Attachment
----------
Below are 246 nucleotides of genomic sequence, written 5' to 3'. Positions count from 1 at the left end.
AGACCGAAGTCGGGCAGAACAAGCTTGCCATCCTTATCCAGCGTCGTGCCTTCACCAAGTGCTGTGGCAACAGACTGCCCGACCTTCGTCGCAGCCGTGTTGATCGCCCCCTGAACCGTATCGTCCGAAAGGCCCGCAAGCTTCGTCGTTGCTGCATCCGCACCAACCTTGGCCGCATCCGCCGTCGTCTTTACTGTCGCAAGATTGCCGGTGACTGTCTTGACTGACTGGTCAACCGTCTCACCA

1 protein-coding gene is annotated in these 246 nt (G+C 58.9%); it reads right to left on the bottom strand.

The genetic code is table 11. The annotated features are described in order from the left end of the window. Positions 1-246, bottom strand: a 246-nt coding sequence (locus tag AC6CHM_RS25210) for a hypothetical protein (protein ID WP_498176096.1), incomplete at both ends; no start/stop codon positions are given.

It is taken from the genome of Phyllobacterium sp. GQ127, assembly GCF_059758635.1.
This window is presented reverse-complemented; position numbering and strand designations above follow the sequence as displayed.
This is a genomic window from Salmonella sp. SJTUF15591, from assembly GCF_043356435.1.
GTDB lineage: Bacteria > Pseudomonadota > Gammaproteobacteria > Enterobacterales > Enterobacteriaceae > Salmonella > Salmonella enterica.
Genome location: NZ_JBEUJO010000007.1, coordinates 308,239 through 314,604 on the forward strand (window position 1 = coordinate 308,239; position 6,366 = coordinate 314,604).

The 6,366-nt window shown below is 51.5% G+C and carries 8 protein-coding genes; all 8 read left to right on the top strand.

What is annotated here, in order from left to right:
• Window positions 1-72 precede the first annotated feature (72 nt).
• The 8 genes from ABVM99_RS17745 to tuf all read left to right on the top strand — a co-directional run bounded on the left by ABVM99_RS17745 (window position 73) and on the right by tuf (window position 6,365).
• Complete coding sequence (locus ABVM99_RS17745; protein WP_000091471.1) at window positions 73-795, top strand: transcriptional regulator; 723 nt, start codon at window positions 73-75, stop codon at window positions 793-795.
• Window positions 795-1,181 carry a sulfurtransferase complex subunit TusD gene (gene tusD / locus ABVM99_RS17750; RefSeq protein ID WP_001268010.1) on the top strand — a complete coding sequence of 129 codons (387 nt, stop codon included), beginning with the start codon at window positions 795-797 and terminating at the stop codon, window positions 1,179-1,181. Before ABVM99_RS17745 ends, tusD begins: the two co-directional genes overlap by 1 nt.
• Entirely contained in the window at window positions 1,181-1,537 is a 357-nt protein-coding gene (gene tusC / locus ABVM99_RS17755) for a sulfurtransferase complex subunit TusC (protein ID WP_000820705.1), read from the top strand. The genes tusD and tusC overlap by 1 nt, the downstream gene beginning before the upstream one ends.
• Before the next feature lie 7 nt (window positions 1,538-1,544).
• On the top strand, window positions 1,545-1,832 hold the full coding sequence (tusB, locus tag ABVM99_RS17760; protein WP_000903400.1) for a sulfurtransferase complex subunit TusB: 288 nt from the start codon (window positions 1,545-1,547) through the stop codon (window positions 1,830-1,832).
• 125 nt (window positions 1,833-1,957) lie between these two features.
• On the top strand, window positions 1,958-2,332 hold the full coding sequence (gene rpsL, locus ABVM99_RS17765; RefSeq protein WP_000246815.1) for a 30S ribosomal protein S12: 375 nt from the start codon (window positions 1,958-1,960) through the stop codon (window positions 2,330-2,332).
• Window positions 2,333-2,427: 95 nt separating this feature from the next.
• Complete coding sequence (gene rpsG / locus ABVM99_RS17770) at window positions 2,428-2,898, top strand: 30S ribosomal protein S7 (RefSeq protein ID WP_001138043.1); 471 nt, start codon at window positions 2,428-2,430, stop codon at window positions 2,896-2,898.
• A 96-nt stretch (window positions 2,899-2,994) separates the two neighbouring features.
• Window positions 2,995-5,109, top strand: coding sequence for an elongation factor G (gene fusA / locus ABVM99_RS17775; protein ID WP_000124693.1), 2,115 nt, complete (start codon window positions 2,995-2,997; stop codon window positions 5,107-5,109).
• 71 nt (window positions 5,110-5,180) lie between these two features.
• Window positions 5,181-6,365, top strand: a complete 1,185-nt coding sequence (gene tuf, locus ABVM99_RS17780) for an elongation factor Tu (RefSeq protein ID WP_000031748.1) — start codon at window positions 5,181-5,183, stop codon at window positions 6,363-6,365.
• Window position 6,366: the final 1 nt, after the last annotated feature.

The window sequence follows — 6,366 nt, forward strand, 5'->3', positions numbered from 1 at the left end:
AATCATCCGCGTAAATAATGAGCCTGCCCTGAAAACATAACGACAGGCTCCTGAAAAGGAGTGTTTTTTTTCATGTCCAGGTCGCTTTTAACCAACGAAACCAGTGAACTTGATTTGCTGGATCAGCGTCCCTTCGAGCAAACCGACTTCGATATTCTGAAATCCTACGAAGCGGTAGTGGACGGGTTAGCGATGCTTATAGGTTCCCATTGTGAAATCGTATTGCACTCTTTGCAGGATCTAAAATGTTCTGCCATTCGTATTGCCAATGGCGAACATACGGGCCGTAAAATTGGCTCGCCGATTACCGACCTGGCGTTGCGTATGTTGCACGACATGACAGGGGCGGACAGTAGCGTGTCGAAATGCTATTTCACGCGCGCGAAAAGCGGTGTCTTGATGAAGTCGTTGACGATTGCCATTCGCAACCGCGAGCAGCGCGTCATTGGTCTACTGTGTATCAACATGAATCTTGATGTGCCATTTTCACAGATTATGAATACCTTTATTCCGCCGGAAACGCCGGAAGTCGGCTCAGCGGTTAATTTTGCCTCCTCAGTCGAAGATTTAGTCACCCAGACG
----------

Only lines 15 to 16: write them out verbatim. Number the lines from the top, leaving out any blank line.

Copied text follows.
• Window positions 795-1,181 carry a sulfurtransferase complex subunit TusD gene (gene tusD / locus ABVM99_RS17750; RefSeq protein ID WP_001268010.1) on the top strand — a complete coding sequence of 129 codons (387 nt, stop codon included), beginning with the start codon at window positions 795-797 and terminating at the stop codon, window positions 1,179-1,181. Before ABVM99_RS17745 ends, tusD begins: the two co-directional genes overlap by 1 nt.
• Entirely contained in the window at window positions 1,181-1,537 is a 357-nt protein-coding gene (gene tusC / locus ABVM99_RS17755) for a sulfurtransferase complex subunit TusC (protein ID WP_000820705.1), read from the top strand. The genes tusD and tusC overlap by 1 nt, the downstream gene beginning before the upstream one ends.